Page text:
In one on his anti-soy videos, Watson focused on “soy face” exclusively—arguing that because “soy boys” have lower testosterone, it shows in their facial expressions. Watson declared, “Look a little closer and see what soy face truly represents: weakness and fear….The globalist chemical warfare program to make men effeminate so they vote more like women and generally vote for left-wing policies and big government is still in full swing. But now that the testosterone-decimating effects of soy and plastics are being exposed, the reign of the soy boys is coming to an end.”
Health-related websites will continue to debate the merits of soy products, doing so in a non-political way. But to the alt-right’s conspiracy buffs, the use of soy is very much a political issue—and nothing says “giant left-wing conspiracy” like the abundance of mythical “soy boys.”
Why might veganism be more popular with women than men?
This year saw a record number of people signing up to Veganuary. With growing anxiety about the impact of animal agriculture on the environment and evidence that a plant-based diet can be beneficial to our health, the number of vegans has doubled across Europe and the US.
This year, the “urgent need” to reduce our intake of meat, dairy and eggs has received more coverage than ever as experts have pointed to farmed animals as a possible origin for COVID-19.
From eco anxiety to concerns around animal cruelty, it’s clear many more people are turning to veganism as a way of life. One factor, however, seems to significantly increase our chances of abandoning animal products altogether. That factor is being a woman.ADVERTISING
In the UK in 2016, the Vegan Society found that twice as many women as men were vegan. It’s not just the UK though, with statistics showing an incredible 79 per cent of vegans in the US identify as female.
Perhaps this isn’t a surprise to some as animal rights and feminism have long gone hand in hand. Activists in the past saw the refusal to eat meat as a form of rebellion against the patriarchal status quo.about:blank
There are other aspects of gender politics at play too. In a culture where media around dieting is distinctly gendered and which categorises meat as a ‘male’ food choice, there is an increased amount of pressure on women to change the way they eat. Those that don’t often feel guilt for eating the ‘wrong’ things or ‘too much’.
Masculinity and meat
Whether or not you subscribe to this way of thinking, the figures suggest something must be going on. So why do fewer men choose to adopt a plant-based diet?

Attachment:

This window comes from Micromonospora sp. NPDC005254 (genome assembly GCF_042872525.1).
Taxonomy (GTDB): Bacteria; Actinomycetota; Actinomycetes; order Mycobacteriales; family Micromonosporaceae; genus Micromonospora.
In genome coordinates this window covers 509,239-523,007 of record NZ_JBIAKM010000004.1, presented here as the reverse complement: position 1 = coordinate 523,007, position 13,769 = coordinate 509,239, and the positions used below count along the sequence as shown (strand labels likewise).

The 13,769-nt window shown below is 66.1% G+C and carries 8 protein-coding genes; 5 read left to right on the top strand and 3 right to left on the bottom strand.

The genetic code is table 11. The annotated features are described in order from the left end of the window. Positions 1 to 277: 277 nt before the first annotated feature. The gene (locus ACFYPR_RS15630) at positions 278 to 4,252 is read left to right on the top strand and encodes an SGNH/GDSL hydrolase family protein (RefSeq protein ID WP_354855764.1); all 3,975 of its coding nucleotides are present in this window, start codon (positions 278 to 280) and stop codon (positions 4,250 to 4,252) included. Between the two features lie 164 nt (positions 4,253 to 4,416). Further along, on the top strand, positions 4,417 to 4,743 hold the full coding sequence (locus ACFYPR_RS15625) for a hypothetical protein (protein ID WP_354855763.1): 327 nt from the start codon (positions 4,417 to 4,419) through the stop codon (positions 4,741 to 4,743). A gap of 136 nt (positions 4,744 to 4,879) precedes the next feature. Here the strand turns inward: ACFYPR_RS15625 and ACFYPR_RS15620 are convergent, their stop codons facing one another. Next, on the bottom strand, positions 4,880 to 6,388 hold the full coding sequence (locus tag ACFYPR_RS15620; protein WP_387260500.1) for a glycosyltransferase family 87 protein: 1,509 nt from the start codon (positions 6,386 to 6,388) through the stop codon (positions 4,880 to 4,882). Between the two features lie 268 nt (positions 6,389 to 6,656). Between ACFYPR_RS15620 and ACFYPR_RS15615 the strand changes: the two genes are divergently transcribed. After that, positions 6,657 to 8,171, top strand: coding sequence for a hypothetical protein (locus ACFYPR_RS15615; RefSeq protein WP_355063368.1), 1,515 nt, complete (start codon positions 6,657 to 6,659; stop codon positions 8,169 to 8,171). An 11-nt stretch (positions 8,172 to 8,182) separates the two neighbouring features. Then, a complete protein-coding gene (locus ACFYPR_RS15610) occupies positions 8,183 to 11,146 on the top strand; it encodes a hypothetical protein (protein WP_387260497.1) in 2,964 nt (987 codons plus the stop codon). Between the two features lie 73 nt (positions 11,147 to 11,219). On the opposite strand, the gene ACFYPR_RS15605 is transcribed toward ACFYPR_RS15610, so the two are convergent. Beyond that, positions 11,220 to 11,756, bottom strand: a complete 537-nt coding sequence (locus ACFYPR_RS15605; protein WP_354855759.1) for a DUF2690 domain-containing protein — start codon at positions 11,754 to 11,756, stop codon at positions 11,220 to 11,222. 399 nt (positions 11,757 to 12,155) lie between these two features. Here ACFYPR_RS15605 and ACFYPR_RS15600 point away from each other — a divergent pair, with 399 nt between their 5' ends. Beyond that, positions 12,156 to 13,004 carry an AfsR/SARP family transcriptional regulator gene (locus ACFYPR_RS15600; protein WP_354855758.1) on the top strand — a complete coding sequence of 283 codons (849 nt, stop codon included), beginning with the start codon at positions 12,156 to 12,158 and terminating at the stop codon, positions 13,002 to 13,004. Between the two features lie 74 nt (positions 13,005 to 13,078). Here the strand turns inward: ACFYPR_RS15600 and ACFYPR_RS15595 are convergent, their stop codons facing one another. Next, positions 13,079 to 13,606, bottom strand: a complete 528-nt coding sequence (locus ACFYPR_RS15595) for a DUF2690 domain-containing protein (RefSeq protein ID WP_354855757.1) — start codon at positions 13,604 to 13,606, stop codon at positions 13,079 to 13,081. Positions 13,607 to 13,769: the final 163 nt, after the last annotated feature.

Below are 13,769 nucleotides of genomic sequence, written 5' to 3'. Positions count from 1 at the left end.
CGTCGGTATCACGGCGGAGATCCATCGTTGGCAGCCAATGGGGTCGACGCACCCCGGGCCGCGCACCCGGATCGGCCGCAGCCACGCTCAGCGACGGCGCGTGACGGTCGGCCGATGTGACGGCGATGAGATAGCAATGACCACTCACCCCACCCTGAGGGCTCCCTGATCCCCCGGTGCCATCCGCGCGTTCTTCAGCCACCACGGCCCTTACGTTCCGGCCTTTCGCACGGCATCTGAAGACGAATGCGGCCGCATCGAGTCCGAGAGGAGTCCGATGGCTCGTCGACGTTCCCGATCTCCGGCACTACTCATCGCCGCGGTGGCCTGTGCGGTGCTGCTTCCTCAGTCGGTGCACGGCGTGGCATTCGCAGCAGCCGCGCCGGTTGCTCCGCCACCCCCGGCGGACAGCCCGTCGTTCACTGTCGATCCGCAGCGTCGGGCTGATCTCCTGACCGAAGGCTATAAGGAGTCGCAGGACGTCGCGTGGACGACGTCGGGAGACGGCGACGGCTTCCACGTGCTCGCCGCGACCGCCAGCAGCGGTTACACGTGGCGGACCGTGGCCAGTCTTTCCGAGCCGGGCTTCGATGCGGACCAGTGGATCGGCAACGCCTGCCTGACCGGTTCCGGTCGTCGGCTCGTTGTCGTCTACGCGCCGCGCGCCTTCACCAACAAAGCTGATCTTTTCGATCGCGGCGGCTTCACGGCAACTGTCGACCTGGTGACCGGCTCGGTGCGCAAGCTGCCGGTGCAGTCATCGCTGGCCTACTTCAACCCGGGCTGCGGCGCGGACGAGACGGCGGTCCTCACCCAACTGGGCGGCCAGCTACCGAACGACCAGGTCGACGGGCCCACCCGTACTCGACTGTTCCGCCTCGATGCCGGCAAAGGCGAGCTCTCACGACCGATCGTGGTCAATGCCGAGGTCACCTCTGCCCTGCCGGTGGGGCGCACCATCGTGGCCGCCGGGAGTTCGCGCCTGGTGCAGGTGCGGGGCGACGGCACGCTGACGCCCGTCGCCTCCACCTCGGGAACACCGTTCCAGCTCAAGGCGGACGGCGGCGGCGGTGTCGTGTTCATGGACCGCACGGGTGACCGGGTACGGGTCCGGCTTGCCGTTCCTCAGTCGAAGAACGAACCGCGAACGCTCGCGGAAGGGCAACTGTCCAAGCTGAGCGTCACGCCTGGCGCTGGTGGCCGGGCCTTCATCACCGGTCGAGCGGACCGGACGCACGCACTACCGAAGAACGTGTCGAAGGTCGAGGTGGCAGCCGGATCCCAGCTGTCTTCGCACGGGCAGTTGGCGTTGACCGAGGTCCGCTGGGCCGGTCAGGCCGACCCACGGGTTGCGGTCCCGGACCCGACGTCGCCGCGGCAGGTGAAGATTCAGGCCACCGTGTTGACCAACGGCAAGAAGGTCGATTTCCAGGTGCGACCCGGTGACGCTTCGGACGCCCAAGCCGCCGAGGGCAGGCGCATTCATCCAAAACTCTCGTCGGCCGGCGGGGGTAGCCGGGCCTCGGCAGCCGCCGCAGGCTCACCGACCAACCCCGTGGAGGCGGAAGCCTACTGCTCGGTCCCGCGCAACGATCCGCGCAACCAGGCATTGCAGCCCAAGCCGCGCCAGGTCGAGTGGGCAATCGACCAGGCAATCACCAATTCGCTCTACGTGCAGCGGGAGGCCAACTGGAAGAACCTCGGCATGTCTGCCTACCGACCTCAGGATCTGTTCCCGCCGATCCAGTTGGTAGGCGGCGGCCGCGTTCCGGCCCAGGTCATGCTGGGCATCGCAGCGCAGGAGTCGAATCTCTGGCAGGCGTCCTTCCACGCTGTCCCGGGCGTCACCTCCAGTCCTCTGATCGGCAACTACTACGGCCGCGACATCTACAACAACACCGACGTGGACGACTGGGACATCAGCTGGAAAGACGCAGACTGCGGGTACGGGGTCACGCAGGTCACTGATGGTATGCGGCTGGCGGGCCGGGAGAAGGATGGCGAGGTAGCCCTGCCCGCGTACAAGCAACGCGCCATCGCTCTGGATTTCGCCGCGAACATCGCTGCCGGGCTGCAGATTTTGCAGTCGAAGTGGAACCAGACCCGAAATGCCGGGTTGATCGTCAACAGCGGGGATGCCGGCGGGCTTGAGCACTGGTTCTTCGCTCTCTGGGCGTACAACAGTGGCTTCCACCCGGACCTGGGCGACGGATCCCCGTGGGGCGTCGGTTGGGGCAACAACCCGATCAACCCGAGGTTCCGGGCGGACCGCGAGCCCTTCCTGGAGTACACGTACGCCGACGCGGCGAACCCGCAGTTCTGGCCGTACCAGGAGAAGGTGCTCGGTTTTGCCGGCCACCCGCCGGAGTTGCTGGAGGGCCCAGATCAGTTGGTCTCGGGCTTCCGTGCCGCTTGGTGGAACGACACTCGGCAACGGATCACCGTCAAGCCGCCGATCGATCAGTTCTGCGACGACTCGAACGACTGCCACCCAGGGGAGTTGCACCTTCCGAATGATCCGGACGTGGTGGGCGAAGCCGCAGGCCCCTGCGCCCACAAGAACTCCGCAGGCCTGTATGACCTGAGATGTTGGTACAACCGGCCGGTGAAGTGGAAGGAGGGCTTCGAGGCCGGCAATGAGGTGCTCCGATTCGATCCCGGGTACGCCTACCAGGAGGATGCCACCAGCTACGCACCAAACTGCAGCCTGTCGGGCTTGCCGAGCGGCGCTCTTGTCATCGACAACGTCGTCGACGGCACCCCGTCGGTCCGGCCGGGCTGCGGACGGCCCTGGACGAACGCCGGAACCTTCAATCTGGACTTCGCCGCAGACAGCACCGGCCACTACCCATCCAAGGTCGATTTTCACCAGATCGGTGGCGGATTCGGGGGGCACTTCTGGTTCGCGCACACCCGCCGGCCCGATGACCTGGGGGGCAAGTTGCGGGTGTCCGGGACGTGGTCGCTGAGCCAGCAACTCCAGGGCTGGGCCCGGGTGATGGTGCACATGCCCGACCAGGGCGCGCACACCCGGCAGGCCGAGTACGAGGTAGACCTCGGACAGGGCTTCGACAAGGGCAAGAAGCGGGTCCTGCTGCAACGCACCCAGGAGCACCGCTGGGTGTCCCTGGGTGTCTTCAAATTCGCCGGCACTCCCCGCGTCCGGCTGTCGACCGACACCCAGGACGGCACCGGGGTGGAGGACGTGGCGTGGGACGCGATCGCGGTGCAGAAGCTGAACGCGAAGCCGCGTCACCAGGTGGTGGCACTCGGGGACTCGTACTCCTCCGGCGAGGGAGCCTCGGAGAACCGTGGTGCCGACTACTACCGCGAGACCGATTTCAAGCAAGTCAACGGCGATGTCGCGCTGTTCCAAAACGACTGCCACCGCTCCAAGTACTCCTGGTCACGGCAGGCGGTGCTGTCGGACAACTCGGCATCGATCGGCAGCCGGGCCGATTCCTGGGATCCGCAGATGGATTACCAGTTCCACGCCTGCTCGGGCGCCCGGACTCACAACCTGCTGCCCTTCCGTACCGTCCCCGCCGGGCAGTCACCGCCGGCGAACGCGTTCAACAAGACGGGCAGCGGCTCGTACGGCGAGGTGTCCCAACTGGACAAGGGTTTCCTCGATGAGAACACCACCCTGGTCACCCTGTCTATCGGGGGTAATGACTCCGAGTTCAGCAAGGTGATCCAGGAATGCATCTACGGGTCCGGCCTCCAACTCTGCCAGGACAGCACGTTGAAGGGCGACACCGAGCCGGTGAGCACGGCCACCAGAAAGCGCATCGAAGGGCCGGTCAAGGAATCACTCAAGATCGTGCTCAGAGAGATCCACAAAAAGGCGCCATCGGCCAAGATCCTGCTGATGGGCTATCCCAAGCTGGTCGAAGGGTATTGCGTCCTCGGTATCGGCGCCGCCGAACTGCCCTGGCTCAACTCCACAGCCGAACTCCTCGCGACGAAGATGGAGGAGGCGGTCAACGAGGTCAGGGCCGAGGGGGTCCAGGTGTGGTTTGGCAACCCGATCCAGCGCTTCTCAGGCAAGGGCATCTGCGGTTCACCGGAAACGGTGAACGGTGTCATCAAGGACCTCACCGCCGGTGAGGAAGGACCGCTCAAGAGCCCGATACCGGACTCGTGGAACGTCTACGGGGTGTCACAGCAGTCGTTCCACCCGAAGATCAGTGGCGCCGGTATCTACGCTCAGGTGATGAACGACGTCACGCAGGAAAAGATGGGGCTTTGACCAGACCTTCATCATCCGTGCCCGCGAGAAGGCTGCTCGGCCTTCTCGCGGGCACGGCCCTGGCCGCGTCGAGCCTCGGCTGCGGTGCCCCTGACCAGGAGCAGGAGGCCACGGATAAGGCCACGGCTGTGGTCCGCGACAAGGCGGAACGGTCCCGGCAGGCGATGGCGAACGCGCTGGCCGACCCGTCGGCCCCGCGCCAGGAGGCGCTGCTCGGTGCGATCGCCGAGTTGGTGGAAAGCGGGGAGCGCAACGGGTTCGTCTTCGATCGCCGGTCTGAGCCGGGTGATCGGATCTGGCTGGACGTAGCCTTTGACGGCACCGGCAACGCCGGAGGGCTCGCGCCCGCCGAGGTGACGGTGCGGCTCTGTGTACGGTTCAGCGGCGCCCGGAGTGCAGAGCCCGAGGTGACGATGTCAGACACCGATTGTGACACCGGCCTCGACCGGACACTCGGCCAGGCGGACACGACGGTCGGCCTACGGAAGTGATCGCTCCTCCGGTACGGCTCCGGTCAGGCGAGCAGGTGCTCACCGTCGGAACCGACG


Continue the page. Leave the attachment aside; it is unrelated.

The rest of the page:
Meat and gender are thought to have been linked since the beginning of time. Hunting was important to early humans with food gathering tasks split into gendered roles.
Men went out to kill large game animals while women typically ate smaller portions of meat and collected plant foods. For our close relatives, the chimpanzees, the more successful a male is at hunting, the better his social status. This may have also been true for our hunter-gather ancestors where studies have controversially suggested eating meat could have meant a bigger brain.
Men in most western societies today aren’t likely to be out tackling game to feed their families, but they are still more likely to associate meat with ideas of health and strength. A 2018 study found that concepts like “virility” and “power” were a part of the relationship we as a species have with eating meat and conventional masculine stereotypes.
If millennia of social conditioning causes us to associate meat and masculinity, it’s perhaps inevitable that men who go vegan can be discouraged by a negative reaction from those around them.
Lecturer in Human Geography at Newcastle University, Dr Michael J Richardson, is currently researching the link between meat and masculinities. He says that the way people react to this apparent challenge to masculinity can vary.
“It really depends on who you speak with regarding which defence mechanism they’ll draw upon – as in young men who already consider themselves as fit, gym goers and into health and fitness tend to defend their meat heavy diets more adamantly.”
Richardson is publishing a book on the topic later this year entitled Redefining Masculinity: feminism, family and food, but it was reactions from people he knew that piqued his initial curiosity. When he first made changes to his diet over three years ago, he saw some of these defensive responses from his friends.
“My experience, as a sport-loving, football playing, fit, young, heterosexual white man was entirely expected within the friendship group,” he explains. “Like any other challenge to the structures of hegemonic masculinities, once ‘outed’ as vegan, the immediate accusations of weakness and homosexuality come to the fore.”
Insults like “soy boy”- defined by urban dictionary as a phrase to describe “males who completely and utterly lack all necessary masculine qualities”, show how this attitude easily pervades popular culture. Widespread a few years ago on sites like Twitter and Reddit, the term gained traction with far-right commenters seeking to distance themselves from anything deemed “feminine” or “weak”.
After doing a thorough investigation on soy and soy products there doesn’t appear to be any governmental conspiracy to destroy male masculinity. I think we are our own worst enemy. We in general over eat, and consume fatty foods full of processed chemicals. We live a sedentary lifestyle. so what can we expect when our testosterone levels are low. I know I am guilty of this as well. The key is to do everything in moderation. We as a species are always looking for an easy way out. It turns out that there is no easy way to stay healthy. It requires hard work. By the way the vast majority of use could stand to loose a few pounds. Oh, and ladies stop the twerking. Your asses are big enough as it is.